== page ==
in General Aviation

Air Serv begins operations in Central African Republic

Posted 7 April 2020 · Add Comment

An Air Serv aircraft is on the ground in Bangui, Central African Republic (CAR) to support humanitarian operations there.

 

The programme is expected to be short term until it can be taken over by the French organisation, Aviation Sans Frontieres (ASF). However, border closings are quickly impacting the movement of aircraft and crew from country to country, increasing the likelihood of extension.

 

The Air Serv team arrived in CAR with the expectation of remaining for the next thirty days, but is prepared to continue the program should conditions deteriorate and the ASF crew is unable to enter the country.

 

“Emergency response waits for nothing. If anything, services are needed now more than ever,” said Air Serv CEO, Stu Willcuts. “The world is facing challenges never before seen, but we are determined to continue providing support as long as we are able.”

 

The programme is operating as part of a network providing air transport services to nongovernmental agencies and humanitarian organisations working within the region. Relief organisations, and especially healthcare providers, are under extreme strain as the virus begins to spread through the country. Six confirmed cases had been reported as of March 31, although the number is not widely considered accurate due to a shortage of tests and is expected to increase quickly.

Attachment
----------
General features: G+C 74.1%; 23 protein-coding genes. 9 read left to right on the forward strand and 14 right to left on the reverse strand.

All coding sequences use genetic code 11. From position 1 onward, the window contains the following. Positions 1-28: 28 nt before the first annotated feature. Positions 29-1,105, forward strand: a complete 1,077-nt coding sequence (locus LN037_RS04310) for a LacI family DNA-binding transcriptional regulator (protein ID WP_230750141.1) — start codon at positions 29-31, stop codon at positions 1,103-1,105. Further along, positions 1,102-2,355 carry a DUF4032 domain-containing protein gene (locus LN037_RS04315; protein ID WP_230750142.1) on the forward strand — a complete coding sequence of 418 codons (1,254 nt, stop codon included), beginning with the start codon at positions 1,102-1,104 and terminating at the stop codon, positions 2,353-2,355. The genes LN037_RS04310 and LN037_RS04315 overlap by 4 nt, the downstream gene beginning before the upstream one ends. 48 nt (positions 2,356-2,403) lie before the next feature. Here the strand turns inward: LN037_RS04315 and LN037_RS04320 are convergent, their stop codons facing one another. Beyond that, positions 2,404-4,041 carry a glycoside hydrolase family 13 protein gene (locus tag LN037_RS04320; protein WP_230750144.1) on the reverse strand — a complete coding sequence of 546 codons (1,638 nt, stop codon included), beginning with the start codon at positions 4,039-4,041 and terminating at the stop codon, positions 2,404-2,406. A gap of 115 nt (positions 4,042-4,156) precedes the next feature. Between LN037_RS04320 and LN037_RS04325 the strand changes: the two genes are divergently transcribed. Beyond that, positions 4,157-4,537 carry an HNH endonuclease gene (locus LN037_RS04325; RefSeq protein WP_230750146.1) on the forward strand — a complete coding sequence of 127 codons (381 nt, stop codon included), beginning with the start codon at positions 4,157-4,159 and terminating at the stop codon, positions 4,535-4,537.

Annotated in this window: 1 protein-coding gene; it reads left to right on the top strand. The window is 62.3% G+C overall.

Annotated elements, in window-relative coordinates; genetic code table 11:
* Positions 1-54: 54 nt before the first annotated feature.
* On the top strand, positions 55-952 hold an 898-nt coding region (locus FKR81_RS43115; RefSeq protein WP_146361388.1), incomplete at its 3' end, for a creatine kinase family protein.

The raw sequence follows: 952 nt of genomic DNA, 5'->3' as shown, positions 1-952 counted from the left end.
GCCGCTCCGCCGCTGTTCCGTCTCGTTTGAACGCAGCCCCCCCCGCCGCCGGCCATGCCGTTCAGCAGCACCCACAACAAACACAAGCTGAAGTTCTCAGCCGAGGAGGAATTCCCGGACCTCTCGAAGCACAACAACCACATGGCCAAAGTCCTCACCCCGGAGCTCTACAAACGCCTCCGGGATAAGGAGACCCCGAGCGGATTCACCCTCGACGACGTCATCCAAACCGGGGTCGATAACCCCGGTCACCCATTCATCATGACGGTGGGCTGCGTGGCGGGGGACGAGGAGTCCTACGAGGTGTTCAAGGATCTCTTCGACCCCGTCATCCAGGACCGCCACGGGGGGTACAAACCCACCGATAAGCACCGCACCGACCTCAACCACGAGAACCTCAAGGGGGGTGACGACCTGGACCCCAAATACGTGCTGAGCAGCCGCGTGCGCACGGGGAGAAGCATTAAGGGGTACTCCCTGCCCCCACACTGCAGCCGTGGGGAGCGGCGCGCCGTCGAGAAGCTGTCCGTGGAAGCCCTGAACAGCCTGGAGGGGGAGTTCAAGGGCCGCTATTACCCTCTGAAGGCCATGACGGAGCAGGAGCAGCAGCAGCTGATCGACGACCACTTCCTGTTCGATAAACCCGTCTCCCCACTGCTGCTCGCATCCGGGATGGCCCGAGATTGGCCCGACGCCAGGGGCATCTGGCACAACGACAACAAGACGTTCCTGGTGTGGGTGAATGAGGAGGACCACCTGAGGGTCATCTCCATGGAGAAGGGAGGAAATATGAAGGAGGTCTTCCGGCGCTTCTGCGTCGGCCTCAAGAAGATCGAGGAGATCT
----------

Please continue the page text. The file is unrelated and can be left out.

CAR is heavily dependent on outside assistance, with an estimated 70% of healthcare provided by nonprofit aid organisations. The inability to transport cargo and personnel into the country due to border closings could have catastrophic effects. The Norwegian Refugee Council reports that currently, only three ventilators are available to the population of nearly five million people. Air Serv is working alongside other aid organizations to source and deliver supplies amid worldwide suspension of international commercial flights, as an increasing number of countries are permitting the arrival and departure of humanitarian cargo flights only.

Other Stories
Advertisement
Latest News

IATA warns governments on high cost of testing

The International Air Transport Association (IATA) called on governments to take action to address the high cost of COVID-19 tests in many jurisdictions and urged flexibility in permitting the use of cost-effective antigen tests as an

Gulfstream exceeds 500 in-flight connectivity service installations

Gulfstream Aerospace has surpassed 500 installations of the Inmarsat Jet ConneX in-flight connectivity platform on large- cabin aircraft. The Wi-Fi solution is available on new aircraft and can be retrofitted on qualifying existing

Embraer delivered 34 jets in Q2 of 2021

Embraer delivered a total of 34 jets in the second quarter of 2021, of which 14 were commercial aircraft and 20 were executive jets (12 light and eight large).

ICAO SG highlights African aviation's growth potential

Addressing Africa’s aviation leaders last week, most notably through her opening of the 2021 AFI Aviation Week, ICAO Secretary General Dr Fang Liu highlighted the tremendous potential future for aviation in Africa that could be

Single-engine Denali aircraft joins Beechcraft turboprop family

Textron Aviation is realigning its turboprop aircraft lineup as the single-engine Beechcraft Denali (previously branded the Cessna Denali) to join the legendary twin-engine Beechcraft King Air 260 and King Air 360/360ER as part of

Rostec starts developing hydrogen-powered aircraft engines

United Engine Corporation of Rostec has started a programme to develop hydrogen-powered engines for both aviation and ground applications.

WDS SK2601090322
See us at
Aviation MENA 2022Aviation Africa 2021 BTOCDAS21_BTWDS BT1202090322